12/2/2004 BUSINESS TIMES - SEVERAL Malaysian plantation companies areinterested in expanding their operations to Nigeria which needs up to US$3billion (US$1 = RM3.80) in foreign direct investments in the next 10 to 15years to reinvigorate its oil palm sector.
Nigeria's African Investment Development Agency chairman Dr Bode Kalejaiyesaid the companies are currently in talks with the Nigerian authorities onstarting a base in the country. The agency is a trade and investment armof Nigeria's Federal Ministry of Foreign Affairs.
"We have invited several oil palm producers from around the worldincluding from Malaysia to invest in our oil palm industry by opening newor turnaround existing estates, setting up mills or refineries," Kalejaiyetold reporters in Kuala Lumpur yesterday.
He was met on the sidelines of a conference on "Attracting Foreign PrivateInvestors into Nigeria's palm oil industry".
"Most of the Malaysian companies have expressed interest in buying new ortaking over existing oil palm estates," said Kalejaiye. He, however,declined to name the companies involved.
Currently, there are no Malaysian plantation companies operating inNigeria. The country has about 10,000ha in oil palm plantations owned bythe Government, private companies and smallholders. Malaysia, incomparison, has more than 3.6 million ha in planted area.
Nigeria is currently the world's third-largest producer of palm oil behindIndonesia (second) and Malaysia (first). Coincidentally, Malaysia's firstoil palm seeds originated from the African country more than 100 years agowhen they were brought to Malaysian shores mostly by British, Indian andChinese traders. Oil palm is a native crop of Nigeria mostly in coastalareas and is a staple crop for millions of its people, especiallysmallholders. Nigeria has a population of over 120 million. It was only inthe 1960s that Malaysia developed the commodity in a serious way underthen-Prime Minister Tun Abdul Razak Hussein.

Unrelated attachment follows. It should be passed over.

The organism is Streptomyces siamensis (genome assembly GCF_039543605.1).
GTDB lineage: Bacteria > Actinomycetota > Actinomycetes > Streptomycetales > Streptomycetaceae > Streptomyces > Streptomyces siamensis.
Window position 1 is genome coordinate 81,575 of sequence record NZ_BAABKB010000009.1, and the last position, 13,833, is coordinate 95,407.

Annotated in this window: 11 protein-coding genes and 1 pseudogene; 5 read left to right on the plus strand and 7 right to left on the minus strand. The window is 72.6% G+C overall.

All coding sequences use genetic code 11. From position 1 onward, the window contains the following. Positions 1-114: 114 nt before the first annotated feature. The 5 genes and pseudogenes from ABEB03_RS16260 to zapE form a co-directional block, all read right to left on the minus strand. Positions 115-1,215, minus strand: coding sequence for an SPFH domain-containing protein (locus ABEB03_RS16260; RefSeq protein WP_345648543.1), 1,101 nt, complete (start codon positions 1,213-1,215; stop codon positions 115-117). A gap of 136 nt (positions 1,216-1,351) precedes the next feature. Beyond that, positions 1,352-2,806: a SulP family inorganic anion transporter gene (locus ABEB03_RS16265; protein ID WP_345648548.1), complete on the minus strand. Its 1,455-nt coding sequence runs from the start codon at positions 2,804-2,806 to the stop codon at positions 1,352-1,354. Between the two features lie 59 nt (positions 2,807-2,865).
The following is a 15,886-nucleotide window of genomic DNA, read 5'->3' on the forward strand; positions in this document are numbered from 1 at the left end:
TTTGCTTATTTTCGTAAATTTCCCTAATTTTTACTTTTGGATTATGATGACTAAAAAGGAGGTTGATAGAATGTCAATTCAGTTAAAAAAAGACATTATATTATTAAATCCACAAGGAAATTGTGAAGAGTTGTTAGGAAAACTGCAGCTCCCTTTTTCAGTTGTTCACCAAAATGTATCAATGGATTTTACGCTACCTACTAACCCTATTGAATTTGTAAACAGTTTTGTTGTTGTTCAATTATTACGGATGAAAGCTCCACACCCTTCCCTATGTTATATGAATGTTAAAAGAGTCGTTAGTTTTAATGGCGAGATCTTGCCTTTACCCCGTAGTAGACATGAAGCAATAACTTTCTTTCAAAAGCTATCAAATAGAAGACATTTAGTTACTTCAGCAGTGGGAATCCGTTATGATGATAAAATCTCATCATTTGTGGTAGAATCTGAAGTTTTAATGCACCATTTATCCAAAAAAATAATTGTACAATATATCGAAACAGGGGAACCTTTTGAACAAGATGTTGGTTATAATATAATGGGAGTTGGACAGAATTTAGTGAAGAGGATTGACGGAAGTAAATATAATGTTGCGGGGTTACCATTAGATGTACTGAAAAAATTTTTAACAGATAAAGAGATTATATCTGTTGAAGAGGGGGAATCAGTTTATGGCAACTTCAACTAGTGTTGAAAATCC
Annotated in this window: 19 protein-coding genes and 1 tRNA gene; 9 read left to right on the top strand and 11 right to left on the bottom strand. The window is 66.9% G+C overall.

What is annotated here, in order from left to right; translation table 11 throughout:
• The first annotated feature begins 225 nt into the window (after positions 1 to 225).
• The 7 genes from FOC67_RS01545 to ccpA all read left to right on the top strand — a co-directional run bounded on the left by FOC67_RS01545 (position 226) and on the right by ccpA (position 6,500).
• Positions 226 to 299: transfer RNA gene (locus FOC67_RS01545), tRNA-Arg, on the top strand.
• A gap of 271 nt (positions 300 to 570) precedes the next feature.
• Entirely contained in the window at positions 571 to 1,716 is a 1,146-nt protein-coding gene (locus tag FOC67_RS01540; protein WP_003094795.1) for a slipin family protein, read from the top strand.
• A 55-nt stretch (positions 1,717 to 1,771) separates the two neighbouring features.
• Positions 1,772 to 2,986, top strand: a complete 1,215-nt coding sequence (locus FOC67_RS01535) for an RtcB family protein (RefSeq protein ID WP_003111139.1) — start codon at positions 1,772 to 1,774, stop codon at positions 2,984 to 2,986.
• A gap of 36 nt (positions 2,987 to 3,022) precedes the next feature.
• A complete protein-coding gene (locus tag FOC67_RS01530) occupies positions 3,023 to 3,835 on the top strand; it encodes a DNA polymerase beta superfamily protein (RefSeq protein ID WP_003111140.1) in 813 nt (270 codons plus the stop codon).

As at 2003, Nigeria was one of the world's top producers of palm oil atmore than 790,000 tonnes, or 6.4 per cent, of Malaysia's total 2003 palmoil production of 12.2 million tonnes.
"There is enormous opportunity in Nigeria's oil palm sector because it isthe gateway to other African countries in the continent," said Kalejaiye.The African continent palm oil market is estimated to be valued at overRM1 billion a year.
"Malaysian companies could benefit because Nigeria is nearer to theEuropean market and (the country's) soil conditions are similar if notbetter than in Asia," said Kalejaiye.
Many Malaysian plantation companies have ventured overseas in recent yearsbecause industry experts said the country is expected to be the mostcostly producer by 2010 and in terms of competitive edge, it is cheaper tooperate outside of the country.
Malaysia exported 750,492 tonnes of palm oil and its products to Africalast year, accounting for 6.1 per cent of Malaysia's total palm oilexports of 12.2 million tonnes to more than 140 countries.
Over 40 countries from the African continent bought the commodityamounting to more than RM1.2 billion. Other major oil palm producersinclude Indonesia, Ivory Coast, Columbia and Thailand. Many Malaysiancompanies had in recent years ventured abroad such as in Indonesia, PapuaNew Guinea and the Netherlands either as a grower, refiner or a miller.